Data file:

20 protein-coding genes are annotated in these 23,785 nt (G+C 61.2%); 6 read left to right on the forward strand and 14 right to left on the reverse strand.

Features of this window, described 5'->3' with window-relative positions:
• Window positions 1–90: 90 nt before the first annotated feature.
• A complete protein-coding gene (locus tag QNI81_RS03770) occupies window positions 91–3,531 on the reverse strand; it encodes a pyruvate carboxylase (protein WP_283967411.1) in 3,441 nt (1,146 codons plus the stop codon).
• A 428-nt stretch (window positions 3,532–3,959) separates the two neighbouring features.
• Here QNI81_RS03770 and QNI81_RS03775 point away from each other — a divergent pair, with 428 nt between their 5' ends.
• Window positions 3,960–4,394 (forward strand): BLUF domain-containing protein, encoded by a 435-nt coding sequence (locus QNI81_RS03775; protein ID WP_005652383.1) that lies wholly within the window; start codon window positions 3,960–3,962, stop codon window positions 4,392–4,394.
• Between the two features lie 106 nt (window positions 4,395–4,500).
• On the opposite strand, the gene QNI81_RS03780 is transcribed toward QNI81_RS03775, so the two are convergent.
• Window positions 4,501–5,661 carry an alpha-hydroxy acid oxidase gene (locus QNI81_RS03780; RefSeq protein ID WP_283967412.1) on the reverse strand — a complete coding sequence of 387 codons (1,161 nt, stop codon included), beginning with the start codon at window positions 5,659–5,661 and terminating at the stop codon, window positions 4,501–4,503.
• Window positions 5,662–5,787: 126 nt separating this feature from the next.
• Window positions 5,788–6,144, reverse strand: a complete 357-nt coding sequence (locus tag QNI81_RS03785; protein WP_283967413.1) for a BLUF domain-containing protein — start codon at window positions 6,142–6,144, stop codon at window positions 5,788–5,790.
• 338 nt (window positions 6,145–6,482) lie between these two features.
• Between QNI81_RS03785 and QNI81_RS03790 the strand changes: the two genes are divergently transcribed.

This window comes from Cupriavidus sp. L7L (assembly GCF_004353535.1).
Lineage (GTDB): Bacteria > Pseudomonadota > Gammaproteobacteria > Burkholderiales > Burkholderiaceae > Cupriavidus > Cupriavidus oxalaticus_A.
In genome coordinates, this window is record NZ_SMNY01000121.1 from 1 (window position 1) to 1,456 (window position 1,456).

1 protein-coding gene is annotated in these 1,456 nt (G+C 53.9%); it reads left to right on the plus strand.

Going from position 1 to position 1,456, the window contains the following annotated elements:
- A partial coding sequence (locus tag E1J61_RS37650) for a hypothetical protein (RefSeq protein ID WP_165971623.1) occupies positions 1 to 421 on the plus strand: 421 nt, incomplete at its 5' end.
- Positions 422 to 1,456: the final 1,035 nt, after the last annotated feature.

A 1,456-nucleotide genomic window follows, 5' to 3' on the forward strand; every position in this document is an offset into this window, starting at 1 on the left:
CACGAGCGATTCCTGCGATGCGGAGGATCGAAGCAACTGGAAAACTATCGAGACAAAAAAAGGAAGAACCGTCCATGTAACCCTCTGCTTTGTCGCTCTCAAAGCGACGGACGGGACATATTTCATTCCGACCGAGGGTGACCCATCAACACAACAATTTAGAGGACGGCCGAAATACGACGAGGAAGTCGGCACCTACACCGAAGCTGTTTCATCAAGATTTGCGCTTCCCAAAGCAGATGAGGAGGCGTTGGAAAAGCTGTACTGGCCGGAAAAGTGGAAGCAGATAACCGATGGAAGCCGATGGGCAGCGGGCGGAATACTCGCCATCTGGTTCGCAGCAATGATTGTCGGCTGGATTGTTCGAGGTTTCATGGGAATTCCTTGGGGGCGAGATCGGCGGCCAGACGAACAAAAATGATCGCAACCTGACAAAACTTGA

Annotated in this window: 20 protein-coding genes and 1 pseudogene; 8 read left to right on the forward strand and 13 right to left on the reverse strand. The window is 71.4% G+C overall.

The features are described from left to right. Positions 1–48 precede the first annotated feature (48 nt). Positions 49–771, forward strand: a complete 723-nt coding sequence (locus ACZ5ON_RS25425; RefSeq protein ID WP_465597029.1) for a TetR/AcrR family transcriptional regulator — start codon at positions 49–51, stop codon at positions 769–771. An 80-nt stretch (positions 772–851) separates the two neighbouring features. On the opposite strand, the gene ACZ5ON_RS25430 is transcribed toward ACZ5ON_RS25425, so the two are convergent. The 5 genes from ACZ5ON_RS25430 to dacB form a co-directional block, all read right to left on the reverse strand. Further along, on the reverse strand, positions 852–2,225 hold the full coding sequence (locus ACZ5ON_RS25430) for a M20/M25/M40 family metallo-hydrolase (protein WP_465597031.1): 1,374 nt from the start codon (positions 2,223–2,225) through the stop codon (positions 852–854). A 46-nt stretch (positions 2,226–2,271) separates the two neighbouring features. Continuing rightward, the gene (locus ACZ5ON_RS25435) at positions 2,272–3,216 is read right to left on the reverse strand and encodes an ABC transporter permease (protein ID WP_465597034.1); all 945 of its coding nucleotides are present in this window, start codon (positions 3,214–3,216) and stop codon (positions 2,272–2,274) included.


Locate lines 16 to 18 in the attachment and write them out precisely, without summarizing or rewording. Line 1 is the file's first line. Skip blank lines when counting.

Lineage (GTDB): Bacteria > Pseudomonadota > Gammaproteobacteria > Burkholderiales > Burkholderiaceae > Cupriavidus > Cupriavidus oxalaticus_A.
In genome coordinates, this window is record NZ_SMNY01000121.1 from 1 (window position 1) to 1,456 (window position 1,456).

1 protein-coding gene is annotated in these 1,456 nt (G+C 53.9%); it reads left to right on the plus strand.